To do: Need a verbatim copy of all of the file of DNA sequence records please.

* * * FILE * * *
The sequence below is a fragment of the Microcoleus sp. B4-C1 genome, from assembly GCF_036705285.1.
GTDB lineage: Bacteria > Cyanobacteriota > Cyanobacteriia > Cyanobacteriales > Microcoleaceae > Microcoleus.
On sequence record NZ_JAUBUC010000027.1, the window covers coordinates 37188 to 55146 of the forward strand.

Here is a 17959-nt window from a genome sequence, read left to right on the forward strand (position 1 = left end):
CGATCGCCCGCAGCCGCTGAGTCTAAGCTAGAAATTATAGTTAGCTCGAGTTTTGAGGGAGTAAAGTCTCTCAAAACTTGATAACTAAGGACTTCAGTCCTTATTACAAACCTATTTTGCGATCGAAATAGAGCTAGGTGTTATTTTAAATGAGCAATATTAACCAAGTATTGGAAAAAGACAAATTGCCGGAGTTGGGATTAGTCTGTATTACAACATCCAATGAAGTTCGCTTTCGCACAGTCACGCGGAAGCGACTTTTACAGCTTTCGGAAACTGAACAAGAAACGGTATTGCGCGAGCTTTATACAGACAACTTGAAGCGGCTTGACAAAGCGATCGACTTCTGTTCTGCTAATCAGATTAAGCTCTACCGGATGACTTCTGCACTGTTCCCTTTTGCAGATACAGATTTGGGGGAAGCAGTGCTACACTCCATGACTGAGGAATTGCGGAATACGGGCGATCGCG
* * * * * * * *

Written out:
The sequence below is a fragment of the Microcoleus sp. B4-C1 genome, from assembly GCF_036705285.1.
GTDB lineage: Bacteria > Cyanobacteriota > Cyanobacteriia > Cyanobacteriales > Microcoleaceae > Microcoleus.
On sequence record NZ_JAUBUC010000027.1, the window covers coordinates 37188 to 55146 of the forward strand.

Here is a 17959-nt window from a genome sequence, read left to right on the forward strand (position 1 = left end):
CGATCGCCCGCAGCCGCTGAGTCTAAGCTAGAAATTATAGTTAGCTCGAGTTTTGAGGGAGTAAAGTCTCTCAAAACTTGATAACTAAGGACTTCAGTCCTTATTACAAACCTATTTTGCGATCGAAATAGAGCTAGGTGTTATTTTAAATGAGCAATATTAACCAAGTATTGGAAAAAGACAAATTGCCGGAGTTGGGATTAGTCTGTATTACAACATCCAATGAAGTTCGCTTTCGCACAGTCACGCGGAAGCGACTTTTACAGCTTTCGGAAACTGAACAAGAAACGGTATTGCGCGAGCTTTATACAGACAACTTGAAGCGGCTTGACAAAGCGATCGACTTCTGTTCTGCTAATCAGATTAAGCTCTACCGGATGACTTCTGCACTGTTCCCTTTTGCAGATACAGATTTGGGGGAAGCAGTGCTACACTCCATGACTGAGGAATTGCGGAATACGGGCGATCGCG